Clean up          Maintain      properly.         utensils.             Treat            Treat chairs
               Property                                                                                                                               Sit
                                       after self.       physical     Put litter in      Clean up             books            appropriately.
                                                                                                                                                 appropriately.
                                                          space.     garbage can.       eating area.         carefully.




                                                              High School Example

                                                                                               ROUTINE/SETTING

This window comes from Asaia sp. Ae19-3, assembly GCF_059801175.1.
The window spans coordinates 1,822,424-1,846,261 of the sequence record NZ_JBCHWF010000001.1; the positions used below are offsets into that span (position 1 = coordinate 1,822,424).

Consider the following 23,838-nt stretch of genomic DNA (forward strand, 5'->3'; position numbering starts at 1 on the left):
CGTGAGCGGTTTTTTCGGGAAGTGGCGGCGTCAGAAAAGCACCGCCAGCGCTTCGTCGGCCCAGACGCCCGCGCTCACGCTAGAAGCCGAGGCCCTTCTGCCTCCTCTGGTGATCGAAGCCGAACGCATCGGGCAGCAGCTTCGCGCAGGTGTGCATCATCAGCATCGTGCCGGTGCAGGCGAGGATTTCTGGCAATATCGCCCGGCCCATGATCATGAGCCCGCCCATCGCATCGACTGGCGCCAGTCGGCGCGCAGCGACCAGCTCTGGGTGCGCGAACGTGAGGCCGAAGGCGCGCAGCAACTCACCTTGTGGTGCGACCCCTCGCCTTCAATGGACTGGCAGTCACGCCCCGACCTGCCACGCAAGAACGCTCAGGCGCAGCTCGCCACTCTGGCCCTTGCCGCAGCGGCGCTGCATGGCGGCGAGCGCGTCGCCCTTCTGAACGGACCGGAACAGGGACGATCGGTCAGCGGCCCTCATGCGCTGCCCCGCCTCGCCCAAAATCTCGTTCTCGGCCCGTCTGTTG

Library &
                                                                     Cafeteria   Common Area      Hallways       Parking Lot                      Activities
                                                         Classroom                                                                Computer Lab




                                         Respect
                   RULE/EXPECTATION




                                       Responsibility




                                        Community
                                                                                                                     SWPBS Workbook 56




                                        RAH – Athletics
RAH              Practice               Competitions           Eligibility            Lettering            Team Travel

Respect          Listen to coaches      Show positive          Show up on time        Show up on time      Take care of your
                 directions; push       sportsmanship;         for every practice     for every practice   own possessions
                 yourself and           Solve problems in      and competition.       and competition;     and litter; be where